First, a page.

What would serve minority groups better than any disclaimer is simply offering them opportunities to tell their own stories on a platform like Disney Plus, Skyhawk said. He said that when he talks to young Indian kids, “the biggest negative is they don’t see themselves represented in America.”

Mae Anderson, The Associated Press

Like us on Facebook and follow us on Twitter.

Get local stories you won't find anywhere else right to your inbox.
Sign up here

Just Posted

The Cowichan Valley Arts Council is offering courses in drawing May through August 2021. (Submitted)
A&E column: Art is everywhere in the Cowichan Valley

What’s going in the Cowichan Valley arts and entertainment community

The CVRD introduces new app to contact residents during emergencies, a tool that chairman Aaron Stone says will improve communications. (File photo)
CVRD launches new app to spread information during emergencies

Cowichan Alert is a free app that can be downloaded onto smartphones, computers

A B.C. Centre for Disease Control map showing new COVID-19 cases by local health area for the week of April 25-May 1. (BCCDC image)
Vancouver Island’s COVID-19 case counts continue to trend down

Fewer than 200 active cases on the Island, down from highs of 500-plus earlier this spring

The Malahat SkyWalk will open to visitors in July 2021. (Malahat SkyWalk photo)
Malahat SkyWalk will open to visitors this July

Highly anticipated attraction will take guests 250m above sea level

FILE PHOTO
Editorial: Time to roll up our sleeves and pitch in

They’re just not quite sure they want to get a vaccine — yet

Protesters attempt to stop clear-cutting of old-growth trees in Fairy Creek near Port Renfrew. (Will O’Connell photo)
VIDEO: Workers, activists clash at site of Vancouver Island logging operation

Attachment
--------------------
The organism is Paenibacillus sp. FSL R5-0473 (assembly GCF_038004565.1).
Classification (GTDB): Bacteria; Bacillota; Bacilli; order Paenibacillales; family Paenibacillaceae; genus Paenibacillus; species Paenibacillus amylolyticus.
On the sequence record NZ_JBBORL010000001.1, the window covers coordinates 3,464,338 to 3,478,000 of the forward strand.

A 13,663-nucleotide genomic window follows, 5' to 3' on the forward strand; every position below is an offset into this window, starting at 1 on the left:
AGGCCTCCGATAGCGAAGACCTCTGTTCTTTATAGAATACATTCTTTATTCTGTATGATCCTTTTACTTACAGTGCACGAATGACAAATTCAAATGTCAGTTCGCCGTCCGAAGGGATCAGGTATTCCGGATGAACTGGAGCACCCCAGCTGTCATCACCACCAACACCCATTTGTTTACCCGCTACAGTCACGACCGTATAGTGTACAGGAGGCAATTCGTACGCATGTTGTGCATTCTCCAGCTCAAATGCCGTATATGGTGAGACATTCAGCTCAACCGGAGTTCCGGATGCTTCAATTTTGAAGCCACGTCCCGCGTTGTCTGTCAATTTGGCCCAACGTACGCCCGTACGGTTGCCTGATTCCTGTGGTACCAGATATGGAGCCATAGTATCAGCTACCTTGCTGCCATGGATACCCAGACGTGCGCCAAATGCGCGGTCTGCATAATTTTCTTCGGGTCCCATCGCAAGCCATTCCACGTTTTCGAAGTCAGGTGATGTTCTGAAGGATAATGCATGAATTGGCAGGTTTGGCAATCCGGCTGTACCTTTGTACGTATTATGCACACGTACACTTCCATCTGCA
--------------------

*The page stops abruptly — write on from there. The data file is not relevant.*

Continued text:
Forest license holders asking for independent investigation into incident

Starting Tuesday, May 11, B.C. adults born in 1981 and earlier will be able to register for a vaccine dose. (Haley Ritchie/Black Press Media)
BC adults 40+ eligible to book COVID-19 vaccinations next week

Starting Tuesday, people born in 1981 and earlier will be able to schedule their inoculation against the virus

Parks Canada and Tla-o-qui-aht Tribal Parks dig the washed up Princess M out from sand along the south shore of the Pacific Rim National Park Reserve. (Nora O’Malley photo)
Rescue attempt costs man his boat off Pacific Rim National Park Reserve

Coast Guard response questioned after volunteer responder’s speedboat capsizes in heavy swells

Al Kowalko shows off the province’s first electric school bus, running kids to three elementary and two secondary schools on the West Shore. (Zoe Ducklow/News Staff)
B.C.’s first electric school bus making the rounds in Victoria suburbs

No emissions, no fuel costs and less maintenance will offset the $750K upfront expense

Road sign on Highway 1 west of Hope warns drivers of COVID-19 essential travel road checks on the highways into the B.C. Interior. (Jessica Peters/Chilliwack Progress)
B.C. residents want travel checks at Alberta border, MLA says

Police road checks in place at highways out of Vancouver area

Victoria police say the photo they circulated of an alleged cat thief was actually a woman taking her own cat to the vet. (Black Press Media File Photo)
Photo of suspected cat thief released by Victoria police actually just woman with her pet

Police learned the she didn’t steal Penelope the cat, and was actually taking her cat to the vet

The Canadian Coast Guard icebreaker Louis S. St-Laurent sails past a iceberg in Lancaster Sound, Friday, July 11, 2008. The federal government is expected to end nearly two years of mystery today and reveal its plan to build a new, long overdue heavy icebreaker for the Canadian Coast Guard. THE CANADIAN PRESS/Jonathan Hayward
Vancouver, Quebec shipyards to each get new heavy icebreaker, cost remains a mystery

Vancouver’s Seaspan Shipyards and Quebec-based Chantier Davie will each build an icebreaker for the coast guard

Findings indicate a culture of racism, misogyny and bullying has gripped the game with 64 per cent of people involved saying players bully others outside of the rink. (Pixabay)
Misogyny, racism and bullying prevalent across Canadian youth hockey, survey finds

56% of youth hockey players and coaches say disrespect to women is a problem in Canada’s sport

Most Read